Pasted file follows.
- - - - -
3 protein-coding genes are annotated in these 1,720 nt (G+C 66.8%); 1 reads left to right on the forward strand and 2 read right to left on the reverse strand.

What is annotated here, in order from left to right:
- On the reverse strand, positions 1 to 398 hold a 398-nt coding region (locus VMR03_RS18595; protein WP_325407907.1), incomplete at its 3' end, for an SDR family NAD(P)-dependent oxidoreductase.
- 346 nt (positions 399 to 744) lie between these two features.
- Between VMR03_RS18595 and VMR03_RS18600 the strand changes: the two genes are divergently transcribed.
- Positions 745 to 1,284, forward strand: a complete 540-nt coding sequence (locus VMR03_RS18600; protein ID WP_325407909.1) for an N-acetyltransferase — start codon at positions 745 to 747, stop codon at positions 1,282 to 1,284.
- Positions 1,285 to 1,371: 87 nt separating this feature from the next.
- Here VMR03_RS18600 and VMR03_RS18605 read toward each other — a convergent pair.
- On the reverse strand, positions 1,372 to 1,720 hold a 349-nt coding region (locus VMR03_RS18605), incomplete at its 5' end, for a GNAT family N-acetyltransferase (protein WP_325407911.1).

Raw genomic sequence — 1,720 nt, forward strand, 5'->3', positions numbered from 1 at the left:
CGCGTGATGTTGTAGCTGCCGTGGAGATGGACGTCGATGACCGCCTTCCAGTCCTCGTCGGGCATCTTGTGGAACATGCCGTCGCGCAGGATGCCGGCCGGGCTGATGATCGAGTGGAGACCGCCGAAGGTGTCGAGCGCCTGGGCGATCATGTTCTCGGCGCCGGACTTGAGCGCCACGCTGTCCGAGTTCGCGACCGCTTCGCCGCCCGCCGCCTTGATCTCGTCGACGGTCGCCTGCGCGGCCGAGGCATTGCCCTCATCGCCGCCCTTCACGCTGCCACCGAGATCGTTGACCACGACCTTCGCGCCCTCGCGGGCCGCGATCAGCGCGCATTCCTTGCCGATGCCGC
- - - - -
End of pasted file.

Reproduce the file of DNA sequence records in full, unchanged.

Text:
3 protein-coding genes are annotated in these 1,720 nt (G+C 66.8%); 1 reads left to right on the forward strand and 2 read right to left on the reverse strand.

What is annotated here, in order from left to right:
- On the reverse strand, positions 1 to 398 hold a 398-nt coding region (locus VMR03_RS18595; protein WP_325407907.1), incomplete at its 3' end, for an SDR family NAD(P)-dependent oxidoreductase.
- 346 nt (positions 399 to 744) lie between these two features.
- Between VMR03_RS18595 and VMR03_RS18600 the strand changes: the two genes are divergently transcribed.
- Positions 745 to 1,284, forward strand: a complete 540-nt coding sequence (locus VMR03_RS18600; protein ID WP_325407909.1) for an N-acetyltransferase — start codon at positions 745 to 747, stop codon at positions 1,282 to 1,284.
- Positions 1,285 to 1,371: 87 nt separating this feature from the next.
- Here VMR03_RS18600 and VMR03_RS18605 read toward each other — a convergent pair.
- On the reverse strand, positions 1,372 to 1,720 hold a 349-nt coding region (locus VMR03_RS18605), incomplete at its 5' end, for a GNAT family N-acetyltransferase (protein WP_325407911.1).

Raw genomic sequence — 1,720 nt, forward strand, 5'->3', positions numbered from 1 at the left:
CGCGTGATGTTGTAGCTGCCGTGGAGATGGACGTCGATGACCGCCTTCCAGTCCTCGTCGGGCATCTTGTGGAACATGCCGTCGCGCAGGATGCCGGCCGGGCTGATGATCGAGTGGAGACCGCCGAAGGTGTCGAGCGCCTGGGCGATCATGTTCTCGGCGCCGGACTTGAGCGCCACGCTGTCCGAGTTCGCGACCGCTTCGCCGCCCGCCGCCTTGATCTCGTCGACGGTCGCCTGCGCGGCCGAGGCATTGCCCTCATCGCCGCCCTTCACGCTGCCACCGAGATCGTTGACCACGACCTTCGCGCCCTCGCGGGCCGCGATCAGCGCGCATTCCTTGCCGATGCCGC